Welcome to the Department of Education, which is so desperate for teachers that they won’t even require a graduate degree or teaching credentials to enter a classroom. They issue certifications that are “emergency,” which I’m guessing refers to an emergency dearth of instructors. This can be construed as ad hoc or stop-gap, but as far as many of us are concerned, it also served as our path to entering all of this madness. After all, if you think about it, Teach for America technically wouldn’t exist without said bureaucratic loophole.
As far as our daily lives are concerned, the immediate ramifications of these circumstances translates into weekend grad school courses. So in addition to a hellish five-day work week and weekend grading and prep sessions, we also get thrown into classrooms—all of which, in New York at least, seem to lack windows—and examine the dynamics of classroom practice on our ever-changing students. For six to eight hours.
That being said, any teacher would be lying if they told you they were 100% engaged the entire Saturday session. It’s a practice in futility and biologically impossible given the parameters of the human attention span. We’re tired, we’re teachers, and we need sleep, coffee, beer, drugs (illegal or legal), and other stimulants to recharge our worn out and semi-rechargeable batteries.
Thankfully, there’s wireless internet. There is a God, and She loves us. Now you can scan through sports scores, YouTube, or Facebook and distract yourself while your teacher goes through Bloom’s Taxonomy for the 100th time. It helps pass the time, and it also serves as a light buffer against the fringes of insanity that creep up on our sleep-deprived mind.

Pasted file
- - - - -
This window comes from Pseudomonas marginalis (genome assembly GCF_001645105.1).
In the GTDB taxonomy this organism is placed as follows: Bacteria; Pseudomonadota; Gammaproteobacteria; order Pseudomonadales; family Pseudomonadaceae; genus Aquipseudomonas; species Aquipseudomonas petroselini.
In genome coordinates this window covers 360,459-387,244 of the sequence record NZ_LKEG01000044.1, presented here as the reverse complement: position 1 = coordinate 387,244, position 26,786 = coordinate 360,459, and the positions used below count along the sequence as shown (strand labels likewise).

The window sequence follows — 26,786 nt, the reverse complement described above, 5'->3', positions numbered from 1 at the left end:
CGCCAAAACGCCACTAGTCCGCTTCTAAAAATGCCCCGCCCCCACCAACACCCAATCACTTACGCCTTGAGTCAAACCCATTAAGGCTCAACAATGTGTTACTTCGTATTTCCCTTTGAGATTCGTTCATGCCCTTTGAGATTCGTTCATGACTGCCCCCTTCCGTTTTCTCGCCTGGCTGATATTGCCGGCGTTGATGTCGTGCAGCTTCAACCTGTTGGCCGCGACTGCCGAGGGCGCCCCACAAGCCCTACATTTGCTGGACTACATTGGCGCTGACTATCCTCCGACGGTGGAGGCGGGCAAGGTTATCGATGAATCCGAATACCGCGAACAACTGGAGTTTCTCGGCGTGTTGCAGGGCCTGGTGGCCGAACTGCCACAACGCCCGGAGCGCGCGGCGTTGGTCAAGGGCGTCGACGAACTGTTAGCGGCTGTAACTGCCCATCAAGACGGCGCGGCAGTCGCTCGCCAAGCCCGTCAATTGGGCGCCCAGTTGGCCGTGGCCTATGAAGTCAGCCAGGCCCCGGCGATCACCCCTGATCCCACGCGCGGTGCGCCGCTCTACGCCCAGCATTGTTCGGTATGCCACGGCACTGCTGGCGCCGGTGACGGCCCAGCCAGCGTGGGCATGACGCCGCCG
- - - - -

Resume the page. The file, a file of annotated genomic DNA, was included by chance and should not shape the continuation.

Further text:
But what happens to the hapless masses who do not have wireless internet, or even a laptop? Do not fret, there are plenty of other ways to keep yourself occupied. Courtesy of the ULOT, here are our suggestions for making weekend grad school grand:
1) The breath game: They can take away your cell phones. They can also take away your pens and paper. But unlike Tom Cruise, they definietly cannot take your breath away. For this, all you need is a watch, analog or digital. Time how long you can hold your breath for, and then try to beat that time. Give yourself five time trials, then a minute to recover. Any more than five, we’ve discovered, and your brain functions start to dwindle.
Alternative-the hyperventilation game: See how many breaths you can take in a minute, then try and beat that score. However, if your vision starts to get spotty, or if your instructor starts to notice the rhythmic panting in the corner of the classroom, we suggest something a little more subtle.
2) The name game: Look, you know everyone’s name in your class. During your obligatory icebreaker you learned everyone’s name and arbitrary anecdote, all of which you probably forgot within the hour. So try and remember. All you need is a notebook and a pen, pencil, crayon, or some sort of writing utensil. Start by going down the rows and naming everyone based simply on their immediate appearance. So the chubby blonde girl with the pigtails could be Peggy and the fratty meat-head in the corner with the popped-collared American Eagle polo could be Chaz. Have fun with it. After all, you won’t talk to them outside the classroom anyway.
What do you do to pass the time in class? Shoot us a line and let us know. It’s a long school year, after all, and we’ve got nothing but time.